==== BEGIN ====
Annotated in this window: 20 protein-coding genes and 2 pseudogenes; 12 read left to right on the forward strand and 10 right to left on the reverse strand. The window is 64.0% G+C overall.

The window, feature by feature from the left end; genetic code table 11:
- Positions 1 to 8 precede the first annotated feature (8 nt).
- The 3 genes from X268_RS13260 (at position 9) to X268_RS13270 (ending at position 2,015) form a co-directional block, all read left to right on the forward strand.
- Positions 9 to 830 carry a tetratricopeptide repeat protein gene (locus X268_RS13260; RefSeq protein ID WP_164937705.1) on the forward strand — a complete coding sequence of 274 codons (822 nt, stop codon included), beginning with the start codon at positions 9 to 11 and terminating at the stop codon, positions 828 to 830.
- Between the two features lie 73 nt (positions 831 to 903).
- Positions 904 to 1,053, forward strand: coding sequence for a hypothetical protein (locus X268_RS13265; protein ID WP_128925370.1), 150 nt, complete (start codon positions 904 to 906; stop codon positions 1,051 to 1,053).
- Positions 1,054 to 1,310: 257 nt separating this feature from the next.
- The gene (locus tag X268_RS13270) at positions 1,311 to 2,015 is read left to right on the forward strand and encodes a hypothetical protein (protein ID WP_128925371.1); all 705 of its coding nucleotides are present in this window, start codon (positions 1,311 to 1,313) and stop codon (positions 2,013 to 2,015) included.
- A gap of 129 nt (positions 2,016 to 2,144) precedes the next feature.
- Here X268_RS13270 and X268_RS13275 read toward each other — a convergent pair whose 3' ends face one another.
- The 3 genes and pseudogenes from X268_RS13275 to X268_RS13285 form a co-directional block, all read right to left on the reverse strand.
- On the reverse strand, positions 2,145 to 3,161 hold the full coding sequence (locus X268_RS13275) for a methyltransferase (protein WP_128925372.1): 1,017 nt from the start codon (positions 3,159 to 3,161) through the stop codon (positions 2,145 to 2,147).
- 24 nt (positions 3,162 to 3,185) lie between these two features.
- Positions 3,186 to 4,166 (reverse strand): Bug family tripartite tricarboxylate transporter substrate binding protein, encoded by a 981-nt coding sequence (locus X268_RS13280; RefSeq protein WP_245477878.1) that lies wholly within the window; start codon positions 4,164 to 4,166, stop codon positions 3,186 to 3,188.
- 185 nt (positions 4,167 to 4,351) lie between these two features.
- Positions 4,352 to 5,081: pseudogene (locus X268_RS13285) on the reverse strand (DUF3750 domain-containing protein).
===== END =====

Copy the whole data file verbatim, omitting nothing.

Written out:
Annotated in this window: 20 protein-coding genes and 2 pseudogenes; 12 read left to right on the forward strand and 10 right to left on the reverse strand. The window is 64.0% G+C overall.

The window, feature by feature from the left end; genetic code table 11:
- Positions 1 to 8 precede the first annotated feature (8 nt).
- The 3 genes from X268_RS13260 (at position 9) to X268_RS13270 (ending at position 2,015) form a co-directional block, all read left to right on the forward strand.
- Positions 9 to 830 carry a tetratricopeptide repeat protein gene (locus X268_RS13260; RefSeq protein ID WP_164937705.1) on the forward strand — a complete coding sequence of 274 codons (822 nt, stop codon included), beginning with the start codon at positions 9 to 11 and terminating at the stop codon, positions 828 to 830.
- Between the two features lie 73 nt (positions 831 to 903).
- Positions 904 to 1,053, forward strand: coding sequence for a hypothetical protein (locus X268_RS13265; protein ID WP_128925370.1), 150 nt, complete (start codon positions 904 to 906; stop codon positions 1,051 to 1,053).
- Positions 1,054 to 1,310: 257 nt separating this feature from the next.
- The gene (locus tag X268_RS13270) at positions 1,311 to 2,015 is read left to right on the forward strand and encodes a hypothetical protein (protein ID WP_128925371.1); all 705 of its coding nucleotides are present in this window, start codon (positions 1,311 to 1,313) and stop codon (positions 2,013 to 2,015) included.
- A gap of 129 nt (positions 2,016 to 2,144) precedes the next feature.
- Here X268_RS13270 and X268_RS13275 read toward each other — a convergent pair whose 3' ends face one another.
- The 3 genes and pseudogenes from X268_RS13275 to X268_RS13285 form a co-directional block, all read right to left on the reverse strand.
- On the reverse strand, positions 2,145 to 3,161 hold the full coding sequence (locus X268_RS13275) for a methyltransferase (protein WP_128925372.1): 1,017 nt from the start codon (positions 3,159 to 3,161) through the stop codon (positions 2,145 to 2,147).
- 24 nt (positions 3,162 to 3,185) lie between these two features.
- Positions 3,186 to 4,166 (reverse strand): Bug family tripartite tricarboxylate transporter substrate binding protein, encoded by a 981-nt coding sequence (locus X268_RS13280; RefSeq protein WP_245477878.1) that lies wholly within the window; start codon positions 4,164 to 4,166, stop codon positions 3,186 to 3,188.
- 185 nt (positions 4,167 to 4,351) lie between these two features.
- Positions 4,352 to 5,081: pseudogene (locus X268_RS13285) on the reverse strand (DUF3750 domain-containing protein).